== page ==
Climbing and Floating and Flying: A Useless Adventure with No Purpose
“All know the advantage of being useful but no one knows the advantage of being useless.” – Chuang Tzu, Chinese Philosopher (399 – 295 B.C.)
One of the things I like most about my adventures with Above and Beyond Cancer (there have been three since my prostate cancer diagnosis in the fall of 2011 and all of them “near death experiences” from my point of view) is what a complete and utterly delicious waste of time they are!
Let’s face it, we humans stake our lives on our purposeful programs and projects, our serious jobs and endeavors. They’re what matter. We’re completely devoted to them and, if we’re honest, make time for little else.
It’s all about making a living, isn’t it? Possessions and portfolios and promotions! Yes, we tell ourselves, delude ourselves. . .
But don’t the really important parts of our lives unfold “after hours” and often serendipitously – singing and dancing, music and painting, playing and sharing laughter, or just goofing around?
And isn’t that what we’re really after?
But how meaningful is wasting time? What, for heaven’s sake, is the purpose of driving seven hours in cramped, leg-numbing vans due south of Des Moines to Jasper, Arkansas; of sleeping in tents and eating al fresco; of climbing a tall rock face tethered to a rope; of canoeing eight miles down a river; and (drum roll) of zip lining ½ mile over a valley at 60 miles an hour for 45 seconds (cymbal crash)?
How does spending a long April weekend engaged in climbing and floating and flying change the calculus of what really matters?
Personally, my answer is that such frivolous activity means absolutely everything. It has changed and is changing my life. I’m finding out what it’s like to be human and to do human things, such as thinking and laughing and loving and crying.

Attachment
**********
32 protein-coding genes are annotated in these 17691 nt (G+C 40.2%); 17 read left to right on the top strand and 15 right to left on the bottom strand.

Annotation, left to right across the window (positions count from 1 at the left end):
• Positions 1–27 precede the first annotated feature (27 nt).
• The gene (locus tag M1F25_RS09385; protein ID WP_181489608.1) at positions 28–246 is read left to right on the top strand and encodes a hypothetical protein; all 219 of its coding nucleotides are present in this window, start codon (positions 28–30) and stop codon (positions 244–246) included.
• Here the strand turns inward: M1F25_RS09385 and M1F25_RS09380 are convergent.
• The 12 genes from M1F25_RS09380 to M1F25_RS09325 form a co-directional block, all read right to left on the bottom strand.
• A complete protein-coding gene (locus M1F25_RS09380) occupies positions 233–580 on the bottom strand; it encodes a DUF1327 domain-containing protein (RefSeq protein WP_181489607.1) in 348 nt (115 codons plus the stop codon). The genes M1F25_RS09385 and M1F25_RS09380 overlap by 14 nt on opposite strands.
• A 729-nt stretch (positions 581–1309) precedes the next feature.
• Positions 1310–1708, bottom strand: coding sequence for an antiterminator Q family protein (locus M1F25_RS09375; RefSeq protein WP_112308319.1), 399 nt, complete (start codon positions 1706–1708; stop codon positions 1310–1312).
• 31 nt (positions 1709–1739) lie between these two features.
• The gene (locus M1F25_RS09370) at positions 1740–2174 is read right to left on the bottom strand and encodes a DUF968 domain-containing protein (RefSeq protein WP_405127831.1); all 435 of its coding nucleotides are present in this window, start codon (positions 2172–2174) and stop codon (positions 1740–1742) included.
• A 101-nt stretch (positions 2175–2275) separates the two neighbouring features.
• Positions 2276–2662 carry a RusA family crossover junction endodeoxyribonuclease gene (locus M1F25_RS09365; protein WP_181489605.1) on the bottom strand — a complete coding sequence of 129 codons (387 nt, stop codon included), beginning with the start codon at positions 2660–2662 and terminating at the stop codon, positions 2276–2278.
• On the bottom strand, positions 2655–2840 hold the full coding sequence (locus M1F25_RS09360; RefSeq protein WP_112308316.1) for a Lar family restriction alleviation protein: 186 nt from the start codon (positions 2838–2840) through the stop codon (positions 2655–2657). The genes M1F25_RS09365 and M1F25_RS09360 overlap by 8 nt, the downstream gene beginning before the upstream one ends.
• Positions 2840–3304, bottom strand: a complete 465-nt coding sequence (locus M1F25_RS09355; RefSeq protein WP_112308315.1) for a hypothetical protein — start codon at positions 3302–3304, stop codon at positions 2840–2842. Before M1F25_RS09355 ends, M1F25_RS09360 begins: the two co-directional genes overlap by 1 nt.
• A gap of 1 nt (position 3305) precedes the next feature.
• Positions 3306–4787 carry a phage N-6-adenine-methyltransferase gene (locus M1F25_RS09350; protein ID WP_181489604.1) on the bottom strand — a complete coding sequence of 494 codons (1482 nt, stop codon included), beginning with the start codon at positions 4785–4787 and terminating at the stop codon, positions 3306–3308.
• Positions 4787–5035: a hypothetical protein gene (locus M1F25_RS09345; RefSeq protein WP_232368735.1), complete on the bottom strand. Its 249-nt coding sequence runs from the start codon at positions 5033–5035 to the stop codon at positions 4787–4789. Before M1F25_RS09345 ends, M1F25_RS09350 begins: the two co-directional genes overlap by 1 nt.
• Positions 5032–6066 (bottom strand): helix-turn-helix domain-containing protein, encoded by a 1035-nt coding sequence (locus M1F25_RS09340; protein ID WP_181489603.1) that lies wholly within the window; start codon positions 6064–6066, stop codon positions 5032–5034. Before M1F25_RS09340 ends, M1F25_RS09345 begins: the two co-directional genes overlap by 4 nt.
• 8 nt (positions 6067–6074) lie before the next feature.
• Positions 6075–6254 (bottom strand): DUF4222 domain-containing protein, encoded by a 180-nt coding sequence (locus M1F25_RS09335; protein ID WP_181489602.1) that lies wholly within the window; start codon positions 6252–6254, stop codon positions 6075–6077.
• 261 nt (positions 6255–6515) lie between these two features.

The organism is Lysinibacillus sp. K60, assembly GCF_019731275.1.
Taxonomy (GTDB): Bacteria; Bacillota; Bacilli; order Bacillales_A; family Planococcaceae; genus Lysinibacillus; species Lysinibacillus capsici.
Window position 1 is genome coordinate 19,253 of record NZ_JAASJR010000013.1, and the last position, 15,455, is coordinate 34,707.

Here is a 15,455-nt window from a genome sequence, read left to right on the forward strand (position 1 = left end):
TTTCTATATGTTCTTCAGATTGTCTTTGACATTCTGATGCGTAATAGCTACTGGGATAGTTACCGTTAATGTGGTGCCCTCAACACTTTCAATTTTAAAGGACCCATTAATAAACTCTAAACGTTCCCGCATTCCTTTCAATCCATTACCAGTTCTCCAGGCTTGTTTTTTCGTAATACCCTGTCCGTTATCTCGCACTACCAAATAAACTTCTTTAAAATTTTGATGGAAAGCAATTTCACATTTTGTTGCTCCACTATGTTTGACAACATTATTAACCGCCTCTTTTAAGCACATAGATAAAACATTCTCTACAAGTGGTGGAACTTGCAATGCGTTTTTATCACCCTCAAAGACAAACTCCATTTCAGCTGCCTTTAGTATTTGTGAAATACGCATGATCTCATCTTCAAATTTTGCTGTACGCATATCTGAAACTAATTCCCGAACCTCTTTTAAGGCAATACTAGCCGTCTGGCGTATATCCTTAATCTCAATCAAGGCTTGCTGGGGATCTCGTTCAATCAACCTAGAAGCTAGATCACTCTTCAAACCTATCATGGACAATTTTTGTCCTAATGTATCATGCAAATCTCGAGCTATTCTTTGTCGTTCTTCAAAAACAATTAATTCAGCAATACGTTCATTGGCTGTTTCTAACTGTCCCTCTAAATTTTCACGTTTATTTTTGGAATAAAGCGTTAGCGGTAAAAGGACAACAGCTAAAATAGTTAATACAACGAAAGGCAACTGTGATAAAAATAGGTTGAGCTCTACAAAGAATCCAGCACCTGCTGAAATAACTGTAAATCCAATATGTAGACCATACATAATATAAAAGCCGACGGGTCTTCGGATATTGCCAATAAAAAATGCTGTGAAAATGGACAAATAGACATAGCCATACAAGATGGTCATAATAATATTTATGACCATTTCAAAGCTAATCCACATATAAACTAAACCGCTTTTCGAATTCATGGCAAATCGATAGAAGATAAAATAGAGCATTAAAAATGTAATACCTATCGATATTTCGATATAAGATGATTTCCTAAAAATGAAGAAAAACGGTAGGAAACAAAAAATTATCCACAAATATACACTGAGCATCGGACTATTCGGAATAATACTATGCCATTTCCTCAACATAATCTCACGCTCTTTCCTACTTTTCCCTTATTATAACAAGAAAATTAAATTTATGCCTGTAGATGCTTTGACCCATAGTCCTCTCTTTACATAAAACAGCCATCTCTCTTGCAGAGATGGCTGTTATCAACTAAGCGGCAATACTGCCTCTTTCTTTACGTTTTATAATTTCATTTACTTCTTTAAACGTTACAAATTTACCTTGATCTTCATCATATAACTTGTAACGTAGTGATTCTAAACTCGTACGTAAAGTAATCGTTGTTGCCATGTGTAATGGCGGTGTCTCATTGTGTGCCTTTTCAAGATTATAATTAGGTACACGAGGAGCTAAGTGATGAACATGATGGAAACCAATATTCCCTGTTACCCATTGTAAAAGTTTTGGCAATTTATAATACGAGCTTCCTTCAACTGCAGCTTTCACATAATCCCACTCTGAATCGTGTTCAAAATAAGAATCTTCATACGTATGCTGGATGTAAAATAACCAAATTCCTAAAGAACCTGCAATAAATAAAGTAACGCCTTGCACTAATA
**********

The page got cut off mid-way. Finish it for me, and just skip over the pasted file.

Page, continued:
No longer satisfied with playing the let’s-make-a good-and-secure-living-at-all-cost game, I now desire little else than sharing in delightfully daring experiences with others, taking risks and exceeding limits, simply rejoicing in life’s simple things.
Purposes are what we concoct in our heads. They feed our egos and buttress our fantasy that we’re in control.
We want to possess life, manage and control its every detail.
But that’s impossible.
When you’re diagnosed with cancer, you learn this brick wall, yet liberating, truth.
Though we would have it otherwise, life cannot be possessed; it can only be participated in. We have to flow as life flows, in directions we could never imagine and, in the case of cancer, would never choose.
It seems that loons fly and dive and swim for the sheer pleasure of it. Their laughter resounds through the wooded forests and pristine lakes. Humans who live as wildly and laugh as uproariously as they do are often called, “crazy as loons.”
For four unforgettable days, Team Arkansas took part in a useless adventure with no purpose.
We were, quite literally, “crazy as loons!”
Yet, through climbing a steep rock face like children ascending a play structure, floating down a river like early explorers, and flying like acrobats across a breathtaking valley on a steel wire, we gained a new appreciation of ourselves and each other as gifted and passionate and courageous human beings, who are hell bent on living each day to the fullest!
We have Above and Beyond Cancer to thank for it all, a compassion-drenched organization committed to lessening the burden of people living with cancer, both survivors and caregivers.
To the board, the staff, and all the volunteers, please know you’re a force for good in the world, making people’s dreams come true.
Richard Graves (AKA “The Rev.”)
Team Nepal 2012
Team Charlotte 2014
Team Arkansas 2016